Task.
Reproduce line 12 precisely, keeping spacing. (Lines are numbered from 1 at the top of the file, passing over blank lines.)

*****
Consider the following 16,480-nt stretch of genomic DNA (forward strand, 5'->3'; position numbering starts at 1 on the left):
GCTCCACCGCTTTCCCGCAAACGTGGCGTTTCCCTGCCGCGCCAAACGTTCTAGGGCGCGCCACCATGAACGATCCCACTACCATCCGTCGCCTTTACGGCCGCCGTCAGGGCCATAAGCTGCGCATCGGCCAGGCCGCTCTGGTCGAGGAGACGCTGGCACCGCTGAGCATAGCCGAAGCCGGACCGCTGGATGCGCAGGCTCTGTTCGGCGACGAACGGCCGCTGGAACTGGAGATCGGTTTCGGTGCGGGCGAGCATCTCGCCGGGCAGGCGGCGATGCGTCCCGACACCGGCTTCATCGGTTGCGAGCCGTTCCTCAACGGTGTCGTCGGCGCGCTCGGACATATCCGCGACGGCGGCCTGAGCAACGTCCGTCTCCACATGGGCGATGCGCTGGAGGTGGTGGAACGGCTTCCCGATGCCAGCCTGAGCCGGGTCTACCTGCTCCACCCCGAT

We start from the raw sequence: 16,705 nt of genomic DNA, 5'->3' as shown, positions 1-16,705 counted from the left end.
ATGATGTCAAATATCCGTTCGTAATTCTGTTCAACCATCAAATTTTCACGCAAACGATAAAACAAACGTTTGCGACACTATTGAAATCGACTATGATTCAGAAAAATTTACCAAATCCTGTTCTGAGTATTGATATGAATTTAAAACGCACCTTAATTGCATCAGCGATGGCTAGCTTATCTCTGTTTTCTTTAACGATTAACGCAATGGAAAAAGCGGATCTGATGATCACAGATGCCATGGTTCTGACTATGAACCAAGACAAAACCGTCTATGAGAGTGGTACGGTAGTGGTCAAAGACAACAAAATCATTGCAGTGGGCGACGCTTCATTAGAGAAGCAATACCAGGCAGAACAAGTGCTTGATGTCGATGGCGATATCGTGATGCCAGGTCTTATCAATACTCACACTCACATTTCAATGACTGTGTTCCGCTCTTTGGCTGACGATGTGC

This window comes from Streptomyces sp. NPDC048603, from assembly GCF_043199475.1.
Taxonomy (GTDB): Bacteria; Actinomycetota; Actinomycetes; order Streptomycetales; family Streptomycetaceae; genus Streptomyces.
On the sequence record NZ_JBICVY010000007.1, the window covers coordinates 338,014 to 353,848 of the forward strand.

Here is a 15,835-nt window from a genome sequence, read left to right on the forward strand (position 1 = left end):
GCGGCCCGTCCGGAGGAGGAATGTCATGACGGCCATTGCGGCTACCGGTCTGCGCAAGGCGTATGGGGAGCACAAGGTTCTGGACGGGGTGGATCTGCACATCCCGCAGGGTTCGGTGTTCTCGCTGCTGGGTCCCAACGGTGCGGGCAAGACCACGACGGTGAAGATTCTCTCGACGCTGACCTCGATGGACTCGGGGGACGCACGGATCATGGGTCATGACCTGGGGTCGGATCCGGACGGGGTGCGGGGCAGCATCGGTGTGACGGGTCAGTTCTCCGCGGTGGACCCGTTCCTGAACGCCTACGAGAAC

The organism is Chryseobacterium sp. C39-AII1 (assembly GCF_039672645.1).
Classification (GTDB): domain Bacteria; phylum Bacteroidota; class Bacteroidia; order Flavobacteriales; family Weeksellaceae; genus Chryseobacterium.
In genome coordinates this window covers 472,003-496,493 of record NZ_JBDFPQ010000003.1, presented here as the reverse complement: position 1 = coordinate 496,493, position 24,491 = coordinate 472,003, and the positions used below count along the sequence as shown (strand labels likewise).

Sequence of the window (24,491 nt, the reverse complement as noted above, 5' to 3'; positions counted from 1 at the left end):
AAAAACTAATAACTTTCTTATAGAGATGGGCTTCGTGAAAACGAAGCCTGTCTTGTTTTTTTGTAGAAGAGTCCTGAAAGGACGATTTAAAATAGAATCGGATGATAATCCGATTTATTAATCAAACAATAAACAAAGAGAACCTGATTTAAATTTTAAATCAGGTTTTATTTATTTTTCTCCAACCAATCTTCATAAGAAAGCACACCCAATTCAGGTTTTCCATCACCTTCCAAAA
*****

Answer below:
In genome coordinates this window covers 472,003-496,493 of record NZ_JBDFPQ010000003.1, presented here as the reverse complement: position 1 = coordinate 496,493, position 24,491 = coordinate 472,003, and the positions used below count along the sequence as shown (strand labels likewise).